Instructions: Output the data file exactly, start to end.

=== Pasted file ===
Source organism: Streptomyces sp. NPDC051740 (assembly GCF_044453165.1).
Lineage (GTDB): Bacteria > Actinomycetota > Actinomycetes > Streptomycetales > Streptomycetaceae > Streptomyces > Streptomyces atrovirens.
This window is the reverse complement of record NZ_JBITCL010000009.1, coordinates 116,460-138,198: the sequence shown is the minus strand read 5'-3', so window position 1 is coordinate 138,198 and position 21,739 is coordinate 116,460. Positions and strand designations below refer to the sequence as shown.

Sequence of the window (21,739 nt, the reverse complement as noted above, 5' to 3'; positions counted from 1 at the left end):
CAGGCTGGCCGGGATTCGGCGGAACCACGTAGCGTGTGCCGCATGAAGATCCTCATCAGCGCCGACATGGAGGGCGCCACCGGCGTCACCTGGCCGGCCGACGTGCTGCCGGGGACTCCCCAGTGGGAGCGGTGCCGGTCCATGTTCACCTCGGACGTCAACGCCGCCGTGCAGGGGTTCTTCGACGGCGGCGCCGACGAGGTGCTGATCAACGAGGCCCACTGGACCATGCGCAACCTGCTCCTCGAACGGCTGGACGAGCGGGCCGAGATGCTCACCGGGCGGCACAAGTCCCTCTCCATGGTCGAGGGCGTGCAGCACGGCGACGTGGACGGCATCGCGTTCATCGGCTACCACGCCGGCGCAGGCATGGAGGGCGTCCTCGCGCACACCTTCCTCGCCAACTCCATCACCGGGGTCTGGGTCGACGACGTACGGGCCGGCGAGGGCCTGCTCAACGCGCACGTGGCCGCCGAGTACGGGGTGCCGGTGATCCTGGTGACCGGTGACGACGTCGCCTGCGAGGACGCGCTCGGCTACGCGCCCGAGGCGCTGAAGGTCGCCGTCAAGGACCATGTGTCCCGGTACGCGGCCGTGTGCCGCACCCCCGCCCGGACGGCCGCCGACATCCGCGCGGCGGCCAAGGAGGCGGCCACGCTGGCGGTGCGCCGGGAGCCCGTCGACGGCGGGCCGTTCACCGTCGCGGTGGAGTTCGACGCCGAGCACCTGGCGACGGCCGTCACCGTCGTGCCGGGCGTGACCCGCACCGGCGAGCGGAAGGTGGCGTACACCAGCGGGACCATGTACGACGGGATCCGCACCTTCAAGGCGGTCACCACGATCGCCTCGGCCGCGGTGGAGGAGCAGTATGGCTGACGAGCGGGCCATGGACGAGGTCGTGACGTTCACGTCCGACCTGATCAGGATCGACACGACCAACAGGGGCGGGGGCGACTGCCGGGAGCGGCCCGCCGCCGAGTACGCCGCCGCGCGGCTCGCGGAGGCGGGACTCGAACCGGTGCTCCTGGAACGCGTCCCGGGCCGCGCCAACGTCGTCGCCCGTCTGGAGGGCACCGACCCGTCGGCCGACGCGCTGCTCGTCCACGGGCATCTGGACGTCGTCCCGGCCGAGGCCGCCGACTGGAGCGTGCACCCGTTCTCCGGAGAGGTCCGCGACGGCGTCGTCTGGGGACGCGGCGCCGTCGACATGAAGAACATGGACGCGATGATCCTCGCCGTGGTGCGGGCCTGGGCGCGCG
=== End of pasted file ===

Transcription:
Source organism: Streptomyces sp. NPDC051740 (assembly GCF_044453165.1).
Lineage (GTDB): Bacteria > Actinomycetota > Actinomycetes > Streptomycetales > Streptomycetaceae > Streptomyces > Streptomyces atrovirens.
This window is the reverse complement of record NZ_JBITCL010000009.1, coordinates 116,460-138,198: the sequence shown is the minus strand read 5'-3', so window position 1 is coordinate 138,198 and position 21,739 is coordinate 116,460. Positions and strand designations below refer to the sequence as shown.

Sequence of the window (21,739 nt, the reverse complement as noted above, 5' to 3'; positions counted from 1 at the left end):
CAGGCTGGCCGGGATTCGGCGGAACCACGTAGCGTGTGCCGCATGAAGATCCTCATCAGCGCCGACATGGAGGGCGCCACCGGCGTCACCTGGCCGGCCGACGTGCTGCCGGGGACTCCCCAGTGGGAGCGGTGCCGGTCCATGTTCACCTCGGACGTCAACGCCGCCGTGCAGGGGTTCTTCGACGGCGGCGCCGACGAGGTGCTGATCAACGAGGCCCACTGGACCATGCGCAACCTGCTCCTCGAACGGCTGGACGAGCGGGCCGAGATGCTCACCGGGCGGCACAAGTCCCTCTCCATGGTCGAGGGCGTGCAGCACGGCGACGTGGACGGCATCGCGTTCATCGGCTACCACGCCGGCGCAGGCATGGAGGGCGTCCTCGCGCACACCTTCCTCGCCAACTCCATCACCGGGGTCTGGGTCGACGACGTACGGGCCGGCGAGGGCCTGCTCAACGCGCACGTGGCCGCCGAGTACGGGGTGCCGGTGATCCTGGTGACCGGTGACGACGTCGCCTGCGAGGACGCGCTCGGCTACGCGCCCGAGGCGCTGAAGGTCGCCGTCAAGGACCATGTGTCCCGGTACGCGGCCGTGTGCCGCACCCCCGCCCGGACGGCCGCCGACATCCGCGCGGCGGCCAAGGAGGCGGCCACGCTGGCGGTGCGCCGGGAGCCCGTCGACGGCGGGCCGTTCACCGTCGCGGTGGAGTTCGACGCCGAGCACCTGGCGACGGCCGTCACCGTCGTGCCGGGCGTGACCCGCACCGGCGAGCGGAAGGTGGCGTACACCAGCGGGACCATGTACGACGGGATCCGCACCTTCAAGGCGGTCACCACGATCGCCTCGGCCGCGGTGGAGGAGCAGTATGGCTGACGAGCGGGCCATGGACGAGGTCGTGACGTTCACGTCCGACCTGATCAGGATCGACACGACCAACAGGGGCGGGGGCGACTGCCGGGAGCGGCCCGCCGCCGAGTACGCCGCCGCGCGGCTCGCGGAGGCGGGACTCGAACCGGTGCTCCTGGAACGCGTCCCGGGCCGCGCCAACGTCGTCGCCCGTCTGGAGGGCACCGACCCGTCGGCCGACGCGCTGCTCGTCCACGGGCATCTGGACGTCGTCCCGGCCGAGGCCGCCGACTGGAGCGTGCACCCGTTCTCCGGAGAGGTCCGCGACGGCGTCGTCTGGGGACGCGGCGCCGTCGACATGAAGAACATGGACGCGATGATCCTCGCCGTGGTGCGGGCCTGGGCGCGCG